Growth in Renewables Slows Down in Canada

Consumption of renewable energies in Canada will grow at a slower rate than the rest of the world over the next three decades, and will grow much slower than most other energy sources in the country, reports the Canadian Association for Renewable Energies based on forecasts released in the International Energy Outlook 2006 by the U.S. Department of Energy’s Energy Information Administration.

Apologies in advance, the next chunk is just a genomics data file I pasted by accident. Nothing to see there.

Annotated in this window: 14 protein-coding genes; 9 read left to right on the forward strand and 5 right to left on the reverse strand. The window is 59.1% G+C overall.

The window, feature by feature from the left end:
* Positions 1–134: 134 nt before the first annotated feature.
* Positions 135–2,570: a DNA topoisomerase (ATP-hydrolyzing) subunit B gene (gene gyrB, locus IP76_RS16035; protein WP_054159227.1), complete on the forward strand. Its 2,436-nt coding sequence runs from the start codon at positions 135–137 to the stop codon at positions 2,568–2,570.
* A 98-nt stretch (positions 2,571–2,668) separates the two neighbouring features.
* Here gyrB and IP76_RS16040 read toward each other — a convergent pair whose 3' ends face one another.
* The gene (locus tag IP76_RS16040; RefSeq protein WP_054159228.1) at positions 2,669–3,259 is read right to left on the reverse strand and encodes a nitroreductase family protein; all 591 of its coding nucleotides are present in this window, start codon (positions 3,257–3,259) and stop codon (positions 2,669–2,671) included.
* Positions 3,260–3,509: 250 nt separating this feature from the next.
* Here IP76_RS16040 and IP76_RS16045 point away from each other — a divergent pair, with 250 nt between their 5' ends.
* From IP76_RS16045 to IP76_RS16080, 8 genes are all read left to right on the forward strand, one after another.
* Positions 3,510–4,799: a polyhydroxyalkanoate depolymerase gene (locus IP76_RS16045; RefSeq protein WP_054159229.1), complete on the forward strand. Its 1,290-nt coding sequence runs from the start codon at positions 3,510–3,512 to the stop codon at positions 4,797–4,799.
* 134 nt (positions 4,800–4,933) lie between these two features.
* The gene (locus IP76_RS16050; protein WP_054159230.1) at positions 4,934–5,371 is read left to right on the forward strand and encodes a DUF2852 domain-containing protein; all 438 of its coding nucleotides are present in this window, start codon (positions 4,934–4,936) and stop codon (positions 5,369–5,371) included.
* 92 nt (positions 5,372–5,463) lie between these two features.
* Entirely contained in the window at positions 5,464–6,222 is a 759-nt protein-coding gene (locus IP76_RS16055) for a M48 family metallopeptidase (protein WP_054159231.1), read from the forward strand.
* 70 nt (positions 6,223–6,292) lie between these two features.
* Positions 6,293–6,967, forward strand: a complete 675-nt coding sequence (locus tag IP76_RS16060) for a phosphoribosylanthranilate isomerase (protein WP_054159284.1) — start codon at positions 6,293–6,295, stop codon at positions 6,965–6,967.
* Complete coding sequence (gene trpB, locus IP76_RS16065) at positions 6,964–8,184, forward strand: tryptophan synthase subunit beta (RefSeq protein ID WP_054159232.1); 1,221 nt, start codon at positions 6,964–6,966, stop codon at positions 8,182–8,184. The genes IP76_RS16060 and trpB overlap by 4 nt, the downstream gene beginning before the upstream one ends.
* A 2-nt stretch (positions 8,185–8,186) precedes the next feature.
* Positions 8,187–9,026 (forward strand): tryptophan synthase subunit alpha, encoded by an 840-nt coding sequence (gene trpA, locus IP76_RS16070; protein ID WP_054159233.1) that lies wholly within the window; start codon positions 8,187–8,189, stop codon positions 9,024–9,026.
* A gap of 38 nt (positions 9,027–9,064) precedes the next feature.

Canada’s consumption of renewable energies will increase 1% per year until 2030, slower than the 1.7% expected in the U.S. and the 2.4% annual growth in renewables around the world. The highest increases for renewables are expected in developing countries, but Canada lags behind the average for all OECD nations. “Every year, the data show Canada lagging behind our maligned neighbor to the south, our industrialized counterparts and virtually every other nation in the world,” said Bill Eggertson, Executive Director of the Canadian Association for Renewable Energies (C.A.R.E.). “If you disaggregate large hydro and biomass from the figures, Canada barely shows on the chart.” The data reflect only the consumption of marketable energy and do not include green heat sources such as geothermal heat pumps and solar thermal, nor many green power sources such as off-grid solar panels and wind turbines. C.A.R.E. has previously estimated that non-valorized renewables are at least 50% of the level of marketed renewables. The Canadian government does not produce data or forecasts on renewables in Canada. “We have been warning for years that the market share for renewables in Canada is declining,” explains Eggertson. “We may be installing more wind turbines, but that smart growth is over-shadowed by the increased consumption from fossil fuels and ignores a number of policy issues such as Ontario’s re-commitment to nuclear and the federal decimation of a number of policies.”
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